Black Sore On Chicken Pics What is it?

Discussion in 'Emergencies / Diseases / Injuries and Cures' started by lilrut, Nov 11, 2010.

  1. lilrut

    lilrut New Egg

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    Nov 11, 2010
    Hello, I am new to raising chickens, and most of mine have developed black sores on their combs and wattles.

    1) What is this?

    2) How can I treat it?

    3) Is it safe to eat the eggs?


    Thank you for your help.
    [​IMG]
     
  2. chicmom

    chicmom Dances with Chickens

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    Looks like fowl pox. Chickens can get that from mosquitos. Really, it just has to run it's course. If you google or search fowl pox, you might find some things you can do to make them more comfortable.

    Doesn't look real bad on the chicken in the pic.........
     
  3. dawg53

    dawg53 Humble

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    Black sores on combs and wattles...fowl pox. It's a virus transmitted by mosquitos and you'll have to let it run its course. It'll take about a month more or less to disappear. You can put iodine on the nodules or soon to form scabs to help dry them up. It is not contageous to humans, it is contageous to other chickens. The eggs are safe to eat. You can type 'fowl pox' in the search box and read more on it if you wish.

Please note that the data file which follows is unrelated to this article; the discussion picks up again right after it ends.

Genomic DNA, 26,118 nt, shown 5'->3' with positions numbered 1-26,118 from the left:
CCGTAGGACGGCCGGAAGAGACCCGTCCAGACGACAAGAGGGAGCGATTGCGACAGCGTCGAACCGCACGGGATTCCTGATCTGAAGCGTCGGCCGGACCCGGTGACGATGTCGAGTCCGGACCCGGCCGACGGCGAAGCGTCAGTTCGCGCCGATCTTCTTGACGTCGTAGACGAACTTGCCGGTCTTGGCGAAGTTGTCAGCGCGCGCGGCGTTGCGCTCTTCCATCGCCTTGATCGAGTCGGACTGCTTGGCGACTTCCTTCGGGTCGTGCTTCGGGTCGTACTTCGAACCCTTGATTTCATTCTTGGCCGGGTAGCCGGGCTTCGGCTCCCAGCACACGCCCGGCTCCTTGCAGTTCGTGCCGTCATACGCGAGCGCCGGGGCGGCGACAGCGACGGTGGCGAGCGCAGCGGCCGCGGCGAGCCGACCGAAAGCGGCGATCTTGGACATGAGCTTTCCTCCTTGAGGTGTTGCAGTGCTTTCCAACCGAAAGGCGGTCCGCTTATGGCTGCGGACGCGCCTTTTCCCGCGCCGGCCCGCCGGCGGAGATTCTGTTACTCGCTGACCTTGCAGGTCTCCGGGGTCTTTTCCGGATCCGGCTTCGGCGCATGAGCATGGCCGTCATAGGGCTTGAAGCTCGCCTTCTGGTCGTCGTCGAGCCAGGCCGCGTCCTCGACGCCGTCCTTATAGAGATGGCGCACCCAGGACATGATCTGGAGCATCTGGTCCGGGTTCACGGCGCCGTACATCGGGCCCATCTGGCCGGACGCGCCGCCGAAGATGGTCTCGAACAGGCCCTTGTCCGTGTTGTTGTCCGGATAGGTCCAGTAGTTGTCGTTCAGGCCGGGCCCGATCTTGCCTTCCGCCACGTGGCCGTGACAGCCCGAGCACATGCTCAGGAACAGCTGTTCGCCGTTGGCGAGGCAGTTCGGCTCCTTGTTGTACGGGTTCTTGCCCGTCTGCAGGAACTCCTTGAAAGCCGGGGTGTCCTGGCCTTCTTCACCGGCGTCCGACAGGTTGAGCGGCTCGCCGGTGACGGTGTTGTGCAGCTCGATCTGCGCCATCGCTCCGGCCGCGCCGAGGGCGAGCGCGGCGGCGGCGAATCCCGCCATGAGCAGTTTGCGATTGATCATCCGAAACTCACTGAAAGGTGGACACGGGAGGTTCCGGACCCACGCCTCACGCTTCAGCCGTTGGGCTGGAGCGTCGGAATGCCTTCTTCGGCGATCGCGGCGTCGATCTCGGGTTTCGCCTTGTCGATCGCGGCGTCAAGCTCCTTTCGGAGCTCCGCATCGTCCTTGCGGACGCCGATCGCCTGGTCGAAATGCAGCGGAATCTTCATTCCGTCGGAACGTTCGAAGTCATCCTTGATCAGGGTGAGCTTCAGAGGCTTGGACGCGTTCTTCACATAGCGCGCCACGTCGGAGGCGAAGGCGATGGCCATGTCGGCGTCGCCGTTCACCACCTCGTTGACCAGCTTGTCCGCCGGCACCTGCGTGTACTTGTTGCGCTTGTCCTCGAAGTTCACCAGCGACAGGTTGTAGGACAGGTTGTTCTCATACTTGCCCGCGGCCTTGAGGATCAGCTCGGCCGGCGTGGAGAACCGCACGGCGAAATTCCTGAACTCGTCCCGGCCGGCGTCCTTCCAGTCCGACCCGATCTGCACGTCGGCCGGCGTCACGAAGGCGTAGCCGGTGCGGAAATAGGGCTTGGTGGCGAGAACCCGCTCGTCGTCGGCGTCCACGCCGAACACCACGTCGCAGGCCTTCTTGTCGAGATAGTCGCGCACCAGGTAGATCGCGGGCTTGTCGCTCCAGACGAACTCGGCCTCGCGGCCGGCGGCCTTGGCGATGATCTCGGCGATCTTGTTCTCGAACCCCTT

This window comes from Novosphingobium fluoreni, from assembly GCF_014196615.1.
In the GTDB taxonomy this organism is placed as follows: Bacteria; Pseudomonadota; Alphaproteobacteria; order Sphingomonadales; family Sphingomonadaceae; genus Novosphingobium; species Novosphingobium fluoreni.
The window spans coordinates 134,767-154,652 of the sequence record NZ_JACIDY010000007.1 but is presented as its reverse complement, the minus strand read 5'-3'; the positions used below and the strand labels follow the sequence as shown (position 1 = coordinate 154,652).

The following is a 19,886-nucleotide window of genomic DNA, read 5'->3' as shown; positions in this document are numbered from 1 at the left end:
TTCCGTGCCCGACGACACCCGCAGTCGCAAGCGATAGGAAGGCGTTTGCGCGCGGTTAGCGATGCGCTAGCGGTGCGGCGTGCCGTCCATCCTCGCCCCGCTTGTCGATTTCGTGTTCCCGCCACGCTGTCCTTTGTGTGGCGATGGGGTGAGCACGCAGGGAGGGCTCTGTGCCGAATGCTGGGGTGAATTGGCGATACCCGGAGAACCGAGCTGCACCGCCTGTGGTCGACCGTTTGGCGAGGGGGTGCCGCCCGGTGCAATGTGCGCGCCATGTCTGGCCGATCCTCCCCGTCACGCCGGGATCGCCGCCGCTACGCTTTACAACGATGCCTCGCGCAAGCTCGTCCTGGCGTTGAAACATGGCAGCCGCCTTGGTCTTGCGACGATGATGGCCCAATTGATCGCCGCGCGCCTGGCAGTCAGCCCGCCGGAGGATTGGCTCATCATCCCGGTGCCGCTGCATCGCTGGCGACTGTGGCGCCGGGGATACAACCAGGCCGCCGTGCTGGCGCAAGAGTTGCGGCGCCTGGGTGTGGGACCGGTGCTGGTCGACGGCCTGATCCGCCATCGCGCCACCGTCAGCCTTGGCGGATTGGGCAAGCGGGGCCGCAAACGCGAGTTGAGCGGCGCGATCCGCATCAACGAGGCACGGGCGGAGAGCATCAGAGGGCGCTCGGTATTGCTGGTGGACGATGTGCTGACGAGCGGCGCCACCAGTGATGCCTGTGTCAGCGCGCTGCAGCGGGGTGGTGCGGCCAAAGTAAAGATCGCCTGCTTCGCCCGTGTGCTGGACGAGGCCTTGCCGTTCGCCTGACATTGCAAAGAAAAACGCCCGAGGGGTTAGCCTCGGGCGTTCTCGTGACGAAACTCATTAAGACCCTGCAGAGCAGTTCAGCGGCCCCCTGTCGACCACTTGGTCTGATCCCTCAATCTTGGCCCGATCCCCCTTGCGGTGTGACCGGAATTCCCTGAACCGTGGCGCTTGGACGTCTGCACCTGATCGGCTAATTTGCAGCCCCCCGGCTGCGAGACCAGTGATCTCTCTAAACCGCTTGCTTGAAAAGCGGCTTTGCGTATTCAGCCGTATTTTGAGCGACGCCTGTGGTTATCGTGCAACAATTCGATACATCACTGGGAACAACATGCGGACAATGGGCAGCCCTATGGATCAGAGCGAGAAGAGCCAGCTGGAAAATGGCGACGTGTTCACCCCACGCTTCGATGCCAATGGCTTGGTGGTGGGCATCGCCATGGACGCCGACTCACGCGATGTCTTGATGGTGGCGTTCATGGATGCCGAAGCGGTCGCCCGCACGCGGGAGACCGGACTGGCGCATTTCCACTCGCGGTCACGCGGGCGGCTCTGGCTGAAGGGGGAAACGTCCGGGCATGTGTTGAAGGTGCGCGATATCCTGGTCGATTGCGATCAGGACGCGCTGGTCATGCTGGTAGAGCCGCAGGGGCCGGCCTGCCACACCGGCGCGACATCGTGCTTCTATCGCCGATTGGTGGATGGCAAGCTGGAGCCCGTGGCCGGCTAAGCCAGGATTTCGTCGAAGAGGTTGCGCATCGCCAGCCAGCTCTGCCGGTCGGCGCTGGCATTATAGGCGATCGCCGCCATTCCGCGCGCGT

4. welasharon

    welasharon Chillin' With My Peeps

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    Looks like fowl pox. One of mine just had it. Nothing to do unless you want to put neosporin on them to keep them from getting infected. I didn't do anything other than keep an eye on it. There is another form called wet pox that is nasty stuff. You can do a search on here about fowl pox. It was helpful to me.
    sharon
     
  5. Kittymomma

    Kittymomma Chillin' With My Peeps

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    It might be fowl pox like chicmom suggested or it may just be dried blood for a minor injury to the comb. Either way the eggs are fine to eat. Since you have several chickens with the same sort of thing I'd think fowl pox is the most likely though injury is still possible, especially if the roosting space is on the tight side and they're fussing with each other a lot at bed time.
     

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